Chlamydia trachomatis is a human pathogen of global importance. An obstacle to studying the pathophysiology of human chlamydial disease is the lack of a suitable murine model of C. trachomatis infection. Mice are less susceptible to infection with human isolates due in part to innate mouse-specific host defense mechanisms to which human strains are sensitive. Another possible factor that influences the susceptibility of mice to infection is that human isolates are commonly cultivated in vitro prior to infection of mice; therefore, virulence genes could be lost as a consequence of negative selective pressure. We tested this hypothesis by infecting innate immunity-deficient C3H/HeJ female mice intravaginally with a human serovar D urogenital isolate that had undergone multiple in vitro passages. We observed early and late infection clearance phenotypes. Strains of each phenotype were isolated and then used to reinfect naïve mice. Following infection, the late-clearance strain was significantly more virulent. It caused unvarying infections of much longer durations with greater infectious burdens that naturally ascended to the upper genital tract, causing salpingitis. Despite contrasting in vivo virulence characteristics, the strains exhibited no differences in the results of in vitro infectivity assays or sensitivities to gamma interferon. Genome sequencing of the strains revealed mutations that localized to a single gene (CT135), implicating it as a critical virulence factor. Mutations in CT135 were not unique to serovar D but were also found in multiple oculogenital reference strains. Our findings provide new information about the pathogenomics of chlamydial infection and insights for improving murine models of infection using human strains.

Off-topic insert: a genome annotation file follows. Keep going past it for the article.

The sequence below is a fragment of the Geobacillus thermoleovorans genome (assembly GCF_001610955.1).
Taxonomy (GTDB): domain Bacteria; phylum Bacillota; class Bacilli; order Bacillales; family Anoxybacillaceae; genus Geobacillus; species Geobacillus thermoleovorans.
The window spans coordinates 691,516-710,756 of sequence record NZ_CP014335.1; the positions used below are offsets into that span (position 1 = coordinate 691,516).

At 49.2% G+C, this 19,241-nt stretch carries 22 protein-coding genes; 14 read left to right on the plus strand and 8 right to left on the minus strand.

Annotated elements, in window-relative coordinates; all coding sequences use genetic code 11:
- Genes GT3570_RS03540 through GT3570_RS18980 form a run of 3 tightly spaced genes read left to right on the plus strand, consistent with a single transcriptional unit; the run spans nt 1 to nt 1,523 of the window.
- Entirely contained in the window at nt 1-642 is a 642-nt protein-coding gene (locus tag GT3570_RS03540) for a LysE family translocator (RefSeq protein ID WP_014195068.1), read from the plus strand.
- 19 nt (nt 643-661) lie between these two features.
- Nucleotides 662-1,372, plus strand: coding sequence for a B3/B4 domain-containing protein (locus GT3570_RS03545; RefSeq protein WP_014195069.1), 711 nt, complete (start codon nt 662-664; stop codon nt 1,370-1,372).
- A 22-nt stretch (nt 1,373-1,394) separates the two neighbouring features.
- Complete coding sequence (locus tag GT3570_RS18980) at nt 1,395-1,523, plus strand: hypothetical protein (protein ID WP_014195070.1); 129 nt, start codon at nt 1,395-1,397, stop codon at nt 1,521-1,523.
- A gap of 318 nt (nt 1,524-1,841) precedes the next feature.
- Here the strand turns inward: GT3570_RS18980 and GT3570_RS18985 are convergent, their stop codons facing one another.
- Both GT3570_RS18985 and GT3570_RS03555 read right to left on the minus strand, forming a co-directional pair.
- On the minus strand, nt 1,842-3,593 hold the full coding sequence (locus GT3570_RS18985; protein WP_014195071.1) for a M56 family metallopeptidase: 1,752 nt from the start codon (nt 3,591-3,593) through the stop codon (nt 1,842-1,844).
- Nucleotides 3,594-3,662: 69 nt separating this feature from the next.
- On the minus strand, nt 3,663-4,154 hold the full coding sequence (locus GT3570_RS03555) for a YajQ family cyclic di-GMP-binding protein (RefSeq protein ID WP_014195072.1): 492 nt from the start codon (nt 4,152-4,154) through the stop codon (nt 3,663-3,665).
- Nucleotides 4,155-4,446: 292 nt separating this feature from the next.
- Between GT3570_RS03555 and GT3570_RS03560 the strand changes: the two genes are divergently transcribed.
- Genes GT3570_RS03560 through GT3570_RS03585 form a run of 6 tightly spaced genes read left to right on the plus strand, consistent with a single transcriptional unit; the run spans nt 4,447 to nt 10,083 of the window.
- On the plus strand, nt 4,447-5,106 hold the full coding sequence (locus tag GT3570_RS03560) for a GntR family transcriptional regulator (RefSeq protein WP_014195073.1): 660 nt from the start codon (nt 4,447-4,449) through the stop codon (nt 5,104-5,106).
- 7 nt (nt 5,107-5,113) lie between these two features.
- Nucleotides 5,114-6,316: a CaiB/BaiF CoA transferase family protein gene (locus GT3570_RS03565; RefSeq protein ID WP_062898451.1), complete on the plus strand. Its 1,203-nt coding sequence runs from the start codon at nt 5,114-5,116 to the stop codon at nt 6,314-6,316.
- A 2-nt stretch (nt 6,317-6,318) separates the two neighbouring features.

We examined HIV prevalence and correlates among female sex workers (FSWs) in Tijuana and Ciudad Juarez, two large Mexico-U.S. border cities.
FSWs aged ≥18 years underwent interviews and testing for HIV, syphilis, gonorrhea and Chlamydia. Logistic regression identified factors associated with HIV infection.
Of 924 FSWs, prevalence of HIV, gonorrhea, Chlamydia and syphilis titers >1:8 was 6%, 6.4%, 13% and 14.2%. Factors independently associated with HIV were injecting cocaine (OR= 2.96), smoking/snorting/inhaling methamphetamine (OR=3.32) and having syphilis titers >1:8 (OR= 4.16).